‘Life is great: dance makes it better’

By SKEETER TOWER

Special to the OBSERVER

When running a business, the last thing one thinks they will be doing is windows.

“Every time I wash the windows I find new nose prints on the glass by the next day,” reports Rosanne Chesbro.

But those prints are a sign of interest and curiosity generated by 158 Lake Shore Drive East, which stands out with fresh blue paint and a wide new parking area. The building has served many purposes over the years. It was most recently called A Touch of Grey with lots of tie dyed items. Before, it was a motorcycle customizing shop, a tattoo studio, a rubber stamp and arts and crafts shop, legal and dental office space and the home of Beltone Hearing.

But today, almost through a transformation, it stands as Chadwick Bay Academy of Dance.

“As part of the building’s transformation, many interior walls have been removed. “We dancers like our space” says Chesbro, business owner.

Spacious dance studios greet you with a variety of floor surfaces, some new hardwood floors, some with a rubber based padded underlayment. Directly in the back, one step up, is a charming boutique offering all the items one might need to fulfill a little girl’s fantasy: costumes, tutus, dancing shoes, tights, leotards, gift bags, jewelry, books, music boxes and t-shirts. The T-shirts read “Life is great; Dance makes it better.”

Chesbro can make the case for this motto. She describes how dance is both logical and creative, working both sides of the brain, developing skills always useful in later life. Dance instills discipline, provides a physical workout for muscles, cardio and stress relief and is, of course, a great medium for socialization. The center serves all ages. Some mothers come with their daughters. She has also had boys and was delighted to have a dad from Fredonia State come with his daughter. Overall, about 300 students a week are enjoying the benefits of dance at this center as well as at Jamestown Community College where she also teaches, at both ends of the county. Five staff are on board to assist.

There are many choices of activities here. During the summer kids can choose to attend session one or two of Creative Camp during July and August, which includes many of the above activities plus beach walking, fashion design, music and art. Chesbro advocates the summer program “in the spirit of trying something new.” Air conditioning is definitely a summer plus.

Another opportunity thorough the academy is a trip to New York City planned for November where participants will take in Macy’s Thanksgiving Day Parade, have private classes with the Rockettes of Radio City Music Hall and take in a Broadway show. There will be fundraisers to support the adventure: raffles, car washes, an indoor yard sale and flower sales. The trip is open to anyone and the list is growing.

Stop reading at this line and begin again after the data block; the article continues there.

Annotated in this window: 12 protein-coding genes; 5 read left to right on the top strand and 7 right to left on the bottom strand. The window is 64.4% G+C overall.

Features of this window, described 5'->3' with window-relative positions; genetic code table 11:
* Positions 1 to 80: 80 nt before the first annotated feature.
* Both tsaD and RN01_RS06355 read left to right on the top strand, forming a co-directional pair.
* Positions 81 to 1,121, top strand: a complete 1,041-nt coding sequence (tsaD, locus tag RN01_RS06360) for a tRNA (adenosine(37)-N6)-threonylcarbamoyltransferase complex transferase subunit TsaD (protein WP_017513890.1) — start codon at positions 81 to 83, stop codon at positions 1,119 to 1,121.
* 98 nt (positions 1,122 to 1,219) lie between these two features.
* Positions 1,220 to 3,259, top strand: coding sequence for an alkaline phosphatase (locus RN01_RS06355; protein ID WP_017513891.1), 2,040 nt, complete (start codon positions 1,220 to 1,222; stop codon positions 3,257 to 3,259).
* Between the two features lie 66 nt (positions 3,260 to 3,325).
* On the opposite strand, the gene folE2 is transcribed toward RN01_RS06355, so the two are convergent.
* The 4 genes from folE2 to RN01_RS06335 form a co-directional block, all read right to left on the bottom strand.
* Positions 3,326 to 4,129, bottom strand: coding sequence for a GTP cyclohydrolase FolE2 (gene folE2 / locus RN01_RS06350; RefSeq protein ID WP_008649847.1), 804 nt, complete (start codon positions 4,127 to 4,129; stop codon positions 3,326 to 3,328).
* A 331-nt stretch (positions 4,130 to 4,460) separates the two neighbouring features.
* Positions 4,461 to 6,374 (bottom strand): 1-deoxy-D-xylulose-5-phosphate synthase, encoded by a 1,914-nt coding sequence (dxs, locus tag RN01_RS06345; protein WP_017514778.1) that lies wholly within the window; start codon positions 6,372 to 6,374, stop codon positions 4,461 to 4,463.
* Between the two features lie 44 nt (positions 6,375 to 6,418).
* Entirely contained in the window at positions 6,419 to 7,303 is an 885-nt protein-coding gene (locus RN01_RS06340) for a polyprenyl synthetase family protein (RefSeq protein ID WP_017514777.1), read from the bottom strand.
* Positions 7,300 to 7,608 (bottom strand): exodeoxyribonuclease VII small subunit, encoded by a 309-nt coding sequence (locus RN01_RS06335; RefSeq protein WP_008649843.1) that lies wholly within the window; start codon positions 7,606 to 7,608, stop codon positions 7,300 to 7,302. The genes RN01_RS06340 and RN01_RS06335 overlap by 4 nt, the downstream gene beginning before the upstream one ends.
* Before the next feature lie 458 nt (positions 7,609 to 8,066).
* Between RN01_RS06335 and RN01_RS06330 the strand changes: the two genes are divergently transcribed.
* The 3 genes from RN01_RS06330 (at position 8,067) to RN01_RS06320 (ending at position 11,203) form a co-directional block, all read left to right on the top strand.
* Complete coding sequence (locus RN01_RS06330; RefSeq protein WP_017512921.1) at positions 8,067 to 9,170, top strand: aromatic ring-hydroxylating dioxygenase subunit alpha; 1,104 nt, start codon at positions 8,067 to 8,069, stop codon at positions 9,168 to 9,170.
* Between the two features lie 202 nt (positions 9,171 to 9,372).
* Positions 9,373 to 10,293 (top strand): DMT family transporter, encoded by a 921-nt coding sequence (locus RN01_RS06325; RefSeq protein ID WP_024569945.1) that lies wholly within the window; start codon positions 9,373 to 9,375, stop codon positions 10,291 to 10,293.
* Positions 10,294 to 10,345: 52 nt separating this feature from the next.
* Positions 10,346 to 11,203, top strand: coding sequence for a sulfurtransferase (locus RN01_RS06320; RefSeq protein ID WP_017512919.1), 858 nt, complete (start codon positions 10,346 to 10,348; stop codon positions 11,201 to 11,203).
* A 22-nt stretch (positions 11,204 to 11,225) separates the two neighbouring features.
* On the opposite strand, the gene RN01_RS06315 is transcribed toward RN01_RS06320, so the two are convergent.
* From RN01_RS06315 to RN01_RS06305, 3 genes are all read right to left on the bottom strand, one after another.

So where does all this creativity and energy come from? Chesbro grew up in Cheektowaga and has been dancing since age 3. Only once, at about age 12, did she leave dance, mainly as a teen rebellion, but missed it so much she begged to go back within two weeks. Tap is her favorite but she obviously loves everything she does. Her mother has been an inspiration to her. Her mother was diagnosed with MS while Chesbro was only 9 and is now confined to a wheelchair. Chesbro came to Chautauqua County to attend Fredonia State University and has since made this her home.

Sally Jane Crino has also been a mentor and teacher for her for 10 years. Crino created this dance school in 1973 and first operated in a space behind her husband’s music shop on Central Avenue in Dunkirk. She is a talented artist as well and made the staging and scenery which continues to be used in the new studio. When Crino retired on the 25th anniversary of the Academy, Chesbro was given the opportunity to take over this established business.

As classes grew she expanded to classes at The Adams Art Gallery during the years when Kay Barlow was the director and kept the art center a bustling sort of place with monthly shows. Chesbro’s special niche in this dance endeavor is sewing. She makes all the costumes and adapts them to suit the style of dance involved.

There is a major recital for the dance students each June, usually in the Marvel Theater at SUNY Fredonia. On alternate years there is a Christmas Show as well as many chances for the children to perform in many different venues such as the county fair, St. Columban’s Home, Relay for Life and local parades.

What is Chesbro’s vision for the future? She envisions a second floor on the building (it was originally designed with a second floor in mind) with a pitched roof and one glorious studio room with hardwood floors. She also wants to identify a person who will be able to take over the business when she retires. This hardworking entrepreneur may need help long before, as her business thrives and her days, in season, stretch from 8 a.m. to 8 p.m. My guess is she does not want to give up a minute of this work. Happily, she reports, “I’m making a life for myself!”